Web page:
Background Facial laser resurfacing and chemodenervation with botulinum toxin type
A are used independently as means of nonsurgical facial rejuvenation. Recent
reports in the literature have described combining these 2 therapies, claiming
improved and longer-lasting laser resurfacing results. To date, no scientific
investigation has been undertaken to prove or disprove this theory.
Design Institutional review board–approved, prospective, randomized,
blinded study at university-affiliated outpatient cosmetic surgery offices.
Intervention Patients had one side of their face injected, at specific anatomic subsites
(crow's feet, horizontal forehead furrows, and glabellar frown lines), with
botulinum toxin 1 week before laser resurfacing. After receiving an injection,
patients underwent cutaneous laser exfoliation on both sides of the face with
either a carbon dioxide or an erbium dual-mode laser.
Main Outcome Measures Patients' injected (experimental) and noninjected (control) sides were
compared after laser resurfacing. Follow-up was documented at 6 weeks, 3 months,
and 6 months after laser resurfacing. Subjective evaluation, based on a visual
analog scale, was performed in person by a blinded observer. Furthermore,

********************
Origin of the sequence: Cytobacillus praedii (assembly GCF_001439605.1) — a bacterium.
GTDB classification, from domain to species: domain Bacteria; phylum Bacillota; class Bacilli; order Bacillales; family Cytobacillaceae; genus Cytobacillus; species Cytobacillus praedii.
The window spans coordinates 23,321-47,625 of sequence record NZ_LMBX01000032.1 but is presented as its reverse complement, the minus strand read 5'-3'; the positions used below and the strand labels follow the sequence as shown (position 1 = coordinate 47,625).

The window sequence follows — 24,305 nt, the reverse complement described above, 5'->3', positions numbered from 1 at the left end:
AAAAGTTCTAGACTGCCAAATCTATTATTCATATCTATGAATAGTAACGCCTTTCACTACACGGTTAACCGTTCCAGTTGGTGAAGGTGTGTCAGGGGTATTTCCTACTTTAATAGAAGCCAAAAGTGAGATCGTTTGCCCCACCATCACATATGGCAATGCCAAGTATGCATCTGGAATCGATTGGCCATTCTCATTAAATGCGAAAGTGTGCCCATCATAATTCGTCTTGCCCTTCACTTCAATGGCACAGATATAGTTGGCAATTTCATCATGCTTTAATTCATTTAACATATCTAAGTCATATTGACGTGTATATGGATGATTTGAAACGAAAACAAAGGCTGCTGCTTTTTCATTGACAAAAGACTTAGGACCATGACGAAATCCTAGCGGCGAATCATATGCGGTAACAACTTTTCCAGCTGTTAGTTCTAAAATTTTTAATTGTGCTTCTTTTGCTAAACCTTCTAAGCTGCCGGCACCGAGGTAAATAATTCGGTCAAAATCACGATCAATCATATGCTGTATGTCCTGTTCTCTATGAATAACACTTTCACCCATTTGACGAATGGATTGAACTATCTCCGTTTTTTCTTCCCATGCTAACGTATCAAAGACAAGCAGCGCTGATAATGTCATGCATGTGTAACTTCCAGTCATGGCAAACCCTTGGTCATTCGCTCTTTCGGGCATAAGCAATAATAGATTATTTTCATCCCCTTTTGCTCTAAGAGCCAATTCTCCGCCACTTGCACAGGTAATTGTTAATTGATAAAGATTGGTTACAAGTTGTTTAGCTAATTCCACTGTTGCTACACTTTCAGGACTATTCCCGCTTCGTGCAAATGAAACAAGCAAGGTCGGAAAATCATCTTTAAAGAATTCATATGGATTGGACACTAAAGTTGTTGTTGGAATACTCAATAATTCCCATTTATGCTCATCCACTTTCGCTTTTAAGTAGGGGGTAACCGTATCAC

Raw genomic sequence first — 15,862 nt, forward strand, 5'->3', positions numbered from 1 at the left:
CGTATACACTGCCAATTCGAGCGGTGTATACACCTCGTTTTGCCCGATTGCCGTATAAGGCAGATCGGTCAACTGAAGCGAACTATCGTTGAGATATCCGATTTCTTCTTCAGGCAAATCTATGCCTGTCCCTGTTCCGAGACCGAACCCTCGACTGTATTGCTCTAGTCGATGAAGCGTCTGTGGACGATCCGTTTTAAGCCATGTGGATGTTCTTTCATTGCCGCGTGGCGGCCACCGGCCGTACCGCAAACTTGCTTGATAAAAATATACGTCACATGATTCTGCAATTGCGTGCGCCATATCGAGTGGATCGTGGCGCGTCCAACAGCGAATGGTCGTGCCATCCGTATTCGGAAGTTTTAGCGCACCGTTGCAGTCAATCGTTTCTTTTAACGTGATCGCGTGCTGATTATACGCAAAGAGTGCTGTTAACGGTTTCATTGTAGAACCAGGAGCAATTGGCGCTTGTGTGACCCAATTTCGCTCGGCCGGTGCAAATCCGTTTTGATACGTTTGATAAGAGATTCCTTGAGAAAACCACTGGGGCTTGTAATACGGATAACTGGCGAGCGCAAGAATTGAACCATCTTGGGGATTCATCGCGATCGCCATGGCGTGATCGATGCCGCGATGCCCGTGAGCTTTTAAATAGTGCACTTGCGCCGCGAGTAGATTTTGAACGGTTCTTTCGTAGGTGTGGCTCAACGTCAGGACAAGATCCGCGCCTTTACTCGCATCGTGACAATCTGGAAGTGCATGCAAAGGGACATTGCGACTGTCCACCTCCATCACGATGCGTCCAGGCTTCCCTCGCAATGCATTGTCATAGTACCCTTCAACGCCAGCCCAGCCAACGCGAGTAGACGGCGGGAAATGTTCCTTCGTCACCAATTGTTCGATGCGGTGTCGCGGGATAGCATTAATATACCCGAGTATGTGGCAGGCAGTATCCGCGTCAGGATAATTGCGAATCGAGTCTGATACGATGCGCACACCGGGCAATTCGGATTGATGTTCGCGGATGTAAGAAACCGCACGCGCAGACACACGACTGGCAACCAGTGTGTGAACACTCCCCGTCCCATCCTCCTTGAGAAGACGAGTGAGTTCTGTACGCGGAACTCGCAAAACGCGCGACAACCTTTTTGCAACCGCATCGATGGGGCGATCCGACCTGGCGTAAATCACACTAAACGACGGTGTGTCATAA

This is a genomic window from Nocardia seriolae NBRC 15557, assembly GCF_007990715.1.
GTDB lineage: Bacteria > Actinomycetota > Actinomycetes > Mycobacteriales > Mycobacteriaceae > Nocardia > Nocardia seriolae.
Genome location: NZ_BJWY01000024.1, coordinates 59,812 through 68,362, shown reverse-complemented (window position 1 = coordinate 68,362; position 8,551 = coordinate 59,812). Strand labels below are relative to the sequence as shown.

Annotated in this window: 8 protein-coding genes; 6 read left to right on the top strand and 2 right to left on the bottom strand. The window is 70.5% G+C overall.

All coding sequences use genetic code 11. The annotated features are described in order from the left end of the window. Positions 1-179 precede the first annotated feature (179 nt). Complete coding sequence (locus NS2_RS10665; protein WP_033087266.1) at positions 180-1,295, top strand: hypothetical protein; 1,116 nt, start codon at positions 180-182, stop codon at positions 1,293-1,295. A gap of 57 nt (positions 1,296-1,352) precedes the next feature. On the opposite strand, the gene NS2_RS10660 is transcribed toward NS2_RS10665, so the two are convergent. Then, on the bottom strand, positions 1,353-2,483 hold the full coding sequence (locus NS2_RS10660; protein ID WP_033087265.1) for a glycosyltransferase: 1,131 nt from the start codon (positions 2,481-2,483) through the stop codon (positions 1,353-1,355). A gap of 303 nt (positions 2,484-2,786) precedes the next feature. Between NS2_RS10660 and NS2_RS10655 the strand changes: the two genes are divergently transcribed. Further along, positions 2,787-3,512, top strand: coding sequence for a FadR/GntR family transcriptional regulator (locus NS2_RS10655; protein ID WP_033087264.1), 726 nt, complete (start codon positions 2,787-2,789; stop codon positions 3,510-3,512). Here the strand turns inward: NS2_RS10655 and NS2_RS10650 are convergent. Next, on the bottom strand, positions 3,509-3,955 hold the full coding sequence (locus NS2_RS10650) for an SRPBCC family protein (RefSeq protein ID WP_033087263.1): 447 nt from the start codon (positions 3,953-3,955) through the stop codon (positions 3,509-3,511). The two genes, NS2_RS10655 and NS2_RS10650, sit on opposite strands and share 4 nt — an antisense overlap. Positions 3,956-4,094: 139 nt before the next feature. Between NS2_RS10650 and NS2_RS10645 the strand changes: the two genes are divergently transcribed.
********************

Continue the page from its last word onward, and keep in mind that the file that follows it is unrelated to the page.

a blinded panel of 3 expert judges (1 facial plastic surgeon, 1 oculoplastic
surgeon, and 1 cosmetic dermatologist) graded 35-mm photographs taken during
postoperative follow-up visits.
Results Ten female patients were enrolled in the study. A 2-tailed t test showed that all sites that were pretreated with botulinum toxin
showed statistically significant improvement (P≤.05)
over the nontreated side, with the crow's feet region showing the greatest
improvement. Comparing results between the carbon dioxide and erbium lasers
did not result in any statistically significant differences.
Conclusions Hyperdynamic facial lines, pretreated with botulinum toxin before laser
resurfacing, heal in a smoother rhytid-diminished fashion. These results were
clinically most significant in the crow's feet region. We recommend pretreatment
of movement-associated rhytides with botulinum toxin before laser resurfacing.
For optimum results, we further recommend continued maintenance therapy with
botulinum toxin postoperatively.